Biodegradation of methylene blue from aqueous solution by bacteria isolated from contaminated soil

Document Type : Original Article


1 PhD Student of Environmental Health, Environmental Science and Technology Research Center, School of Health, Shahid Sadoughi University of Medical Sciences, Yazd, Iran

2 Assistant professor, Medical Biotechnology Research Center, Ashkezar Branch, Islamic Azad University, Ashkezar, Yazd, Iran

3 MSc of Microbiology, Laboratory of Microbiology, School of Health, Shahid Sadoughi University of Medical Sciences, Yazd, Iran

4 Lecturer, Department of Environmental Health Engineering ,Gonabad University of Medical Sciences, Gonabad, Iran

5 Environmental Health Research Center, Kurdistan University of Medical Sciences, Sanandaj, Iran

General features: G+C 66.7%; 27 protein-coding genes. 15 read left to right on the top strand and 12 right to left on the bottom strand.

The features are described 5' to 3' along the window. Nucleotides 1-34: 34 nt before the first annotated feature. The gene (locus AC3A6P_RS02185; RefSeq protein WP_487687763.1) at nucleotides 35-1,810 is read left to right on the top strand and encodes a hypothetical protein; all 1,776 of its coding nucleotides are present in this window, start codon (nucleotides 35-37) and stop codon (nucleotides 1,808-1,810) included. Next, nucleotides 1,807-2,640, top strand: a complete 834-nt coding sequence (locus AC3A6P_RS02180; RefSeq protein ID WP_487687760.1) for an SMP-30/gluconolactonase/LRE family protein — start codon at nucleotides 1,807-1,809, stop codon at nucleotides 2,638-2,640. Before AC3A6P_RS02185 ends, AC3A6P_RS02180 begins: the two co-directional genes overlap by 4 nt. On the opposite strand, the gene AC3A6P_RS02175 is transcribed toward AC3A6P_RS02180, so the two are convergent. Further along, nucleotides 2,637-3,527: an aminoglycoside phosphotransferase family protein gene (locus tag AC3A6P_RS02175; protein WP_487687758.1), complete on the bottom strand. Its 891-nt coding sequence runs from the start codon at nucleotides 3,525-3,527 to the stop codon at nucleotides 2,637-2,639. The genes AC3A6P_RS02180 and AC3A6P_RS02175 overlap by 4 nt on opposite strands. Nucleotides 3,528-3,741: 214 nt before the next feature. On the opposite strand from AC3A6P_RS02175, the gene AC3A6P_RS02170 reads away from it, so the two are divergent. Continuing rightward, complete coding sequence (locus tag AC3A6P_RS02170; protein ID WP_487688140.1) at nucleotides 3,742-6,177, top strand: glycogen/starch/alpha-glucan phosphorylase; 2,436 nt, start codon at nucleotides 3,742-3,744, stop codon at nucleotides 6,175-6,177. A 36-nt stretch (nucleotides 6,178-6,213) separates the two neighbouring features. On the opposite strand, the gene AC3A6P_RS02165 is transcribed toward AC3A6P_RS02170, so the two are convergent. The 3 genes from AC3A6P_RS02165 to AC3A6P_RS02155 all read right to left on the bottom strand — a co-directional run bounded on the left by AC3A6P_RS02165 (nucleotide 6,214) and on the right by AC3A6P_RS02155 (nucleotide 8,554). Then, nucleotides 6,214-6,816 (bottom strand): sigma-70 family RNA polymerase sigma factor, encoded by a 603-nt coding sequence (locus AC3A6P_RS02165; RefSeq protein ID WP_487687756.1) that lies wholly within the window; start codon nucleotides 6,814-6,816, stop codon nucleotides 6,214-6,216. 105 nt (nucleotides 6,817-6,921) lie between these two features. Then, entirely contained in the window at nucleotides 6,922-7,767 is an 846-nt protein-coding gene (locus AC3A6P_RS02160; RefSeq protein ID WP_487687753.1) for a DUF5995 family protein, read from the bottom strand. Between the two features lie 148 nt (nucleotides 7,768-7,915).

The use of biodegradation methods by microorganisms in the removal of industrial dyes are widely considered owing to their high efficiency and compatibility to the environment. Therefore, this study aims to evaluate the biodegradation of methylene blue (MB) from aqueous solution by bacteria isolated from contaminated soil. This study was performed in laboratory scale on bacteria isolated and purified from contaminated soil with methylene blue. Initially, the bacteria was isolated from contaminated soil. Thereafter, medium containing 50, 100, 200, 400, 800 and 1000 mg/l of methylene blue, 50 ml of salt medium with glucose and 2.5 ml of Brain-heart infusion (BHI) medium containing bacteria were prepared. The results of dye removal were analyzed using UV/Vis spectrophotometer at 665 nm. The results of purification and identification of the bacterial species which degrade methylene blue indicated that Pseudomonas aeruginosa was the dominant bacteria. In this study, the removal efficiency of bacteria was attained from 82.25 to 97.82% with an increase in initial MB concentration from 50 to 200 mg/l. Nevertheless, with increase in MB  oncentration from 200 to 1000 mg/l, removal efficiency was reduced to 43.08%. The optimum concentration of MB removal was 200 mg/l. It is evident from the results that the bacteria had used methylene blue as an auxiliary source of carbon apart from glucose. Finally, it can be concluded that P. aeruginosa is an appropriate candidate for the removal of methylene blue from the environment.


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